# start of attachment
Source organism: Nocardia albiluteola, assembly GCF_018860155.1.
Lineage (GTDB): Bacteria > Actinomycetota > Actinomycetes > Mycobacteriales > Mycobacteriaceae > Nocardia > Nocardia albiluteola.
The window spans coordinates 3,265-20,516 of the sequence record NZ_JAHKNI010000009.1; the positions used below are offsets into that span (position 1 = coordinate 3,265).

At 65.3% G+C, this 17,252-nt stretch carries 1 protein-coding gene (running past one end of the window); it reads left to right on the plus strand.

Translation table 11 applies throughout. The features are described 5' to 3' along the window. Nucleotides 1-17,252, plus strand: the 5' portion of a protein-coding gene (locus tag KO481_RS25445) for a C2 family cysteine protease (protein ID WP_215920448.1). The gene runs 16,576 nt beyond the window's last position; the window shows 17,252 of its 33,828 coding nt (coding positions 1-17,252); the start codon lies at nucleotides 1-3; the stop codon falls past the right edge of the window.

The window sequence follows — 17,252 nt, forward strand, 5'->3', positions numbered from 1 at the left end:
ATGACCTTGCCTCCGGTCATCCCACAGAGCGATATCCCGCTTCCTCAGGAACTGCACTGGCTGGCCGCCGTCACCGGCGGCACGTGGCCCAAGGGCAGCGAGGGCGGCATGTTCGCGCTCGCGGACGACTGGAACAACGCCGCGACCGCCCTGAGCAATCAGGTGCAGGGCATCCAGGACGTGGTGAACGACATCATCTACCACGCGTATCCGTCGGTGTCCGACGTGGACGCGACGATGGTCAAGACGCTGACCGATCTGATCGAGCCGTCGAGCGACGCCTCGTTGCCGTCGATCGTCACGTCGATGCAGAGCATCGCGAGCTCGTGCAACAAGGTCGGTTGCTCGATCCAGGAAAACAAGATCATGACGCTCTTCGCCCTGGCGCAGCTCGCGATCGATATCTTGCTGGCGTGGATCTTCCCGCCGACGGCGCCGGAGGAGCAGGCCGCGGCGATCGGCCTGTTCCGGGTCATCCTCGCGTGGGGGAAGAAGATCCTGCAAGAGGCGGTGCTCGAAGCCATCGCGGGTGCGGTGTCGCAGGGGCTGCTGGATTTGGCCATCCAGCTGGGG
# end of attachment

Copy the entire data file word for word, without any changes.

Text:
Source organism: Nocardia albiluteola, assembly GCF_018860155.1.
Lineage (GTDB): Bacteria > Actinomycetota > Actinomycetes > Mycobacteriales > Mycobacteriaceae > Nocardia > Nocardia albiluteola.
The window spans coordinates 3,265-20,516 of the sequence record NZ_JAHKNI010000009.1; the positions used below are offsets into that span (position 1 = coordinate 3,265).

At 65.3% G+C, this 17,252-nt stretch carries 1 protein-coding gene (running past one end of the window); it reads left to right on the plus strand.

Translation table 11 applies throughout. The features are described 5' to 3' along the window. Nucleotides 1-17,252, plus strand: the 5' portion of a protein-coding gene (locus tag KO481_RS25445) for a C2 family cysteine protease (protein ID WP_215920448.1). The gene runs 16,576 nt beyond the window's last position; the window shows 17,252 of its 33,828 coding nt (coding positions 1-17,252); the start codon lies at nucleotides 1-3; the stop codon falls past the right edge of the window.

The window sequence follows — 17,252 nt, forward strand, 5'->3', positions numbered from 1 at the left end:
ATGACCTTGCCTCCGGTCATCCCACAGAGCGATATCCCGCTTCCTCAGGAACTGCACTGGCTGGCCGCCGTCACCGGCGGCACGTGGCCCAAGGGCAGCGAGGGCGGCATGTTCGCGCTCGCGGACGACTGGAACAACGCCGCGACCGCCCTGAGCAATCAGGTGCAGGGCATCCAGGACGTGGTGAACGACATCATCTACCACGCGTATCCGTCGGTGTCCGACGTGGACGCGACGATGGTCAAGACGCTGACCGATCTGATCGAGCCGTCGAGCGACGCCTCGTTGCCGTCGATCGTCACGTCGATGCAGAGCATCGCGAGCTCGTGCAACAAGGTCGGTTGCTCGATCCAGGAAAACAAGATCATGACGCTCTTCGCCCTGGCGCAGCTCGCGATCGATATCTTGCTGGCGTGGATCTTCCCGCCGACGGCGCCGGAGGAGCAGGCCGCGGCGATCGGCCTGTTCCGGGTCATCCTCGCGTGGGGGAAGAAGATCCTGCAAGAGGCGGTGCTCGAAGCCATCGCGGGTGCGGTGTCGCAGGGGCTGCTGGATTTGGCCATCCAGCTGGGG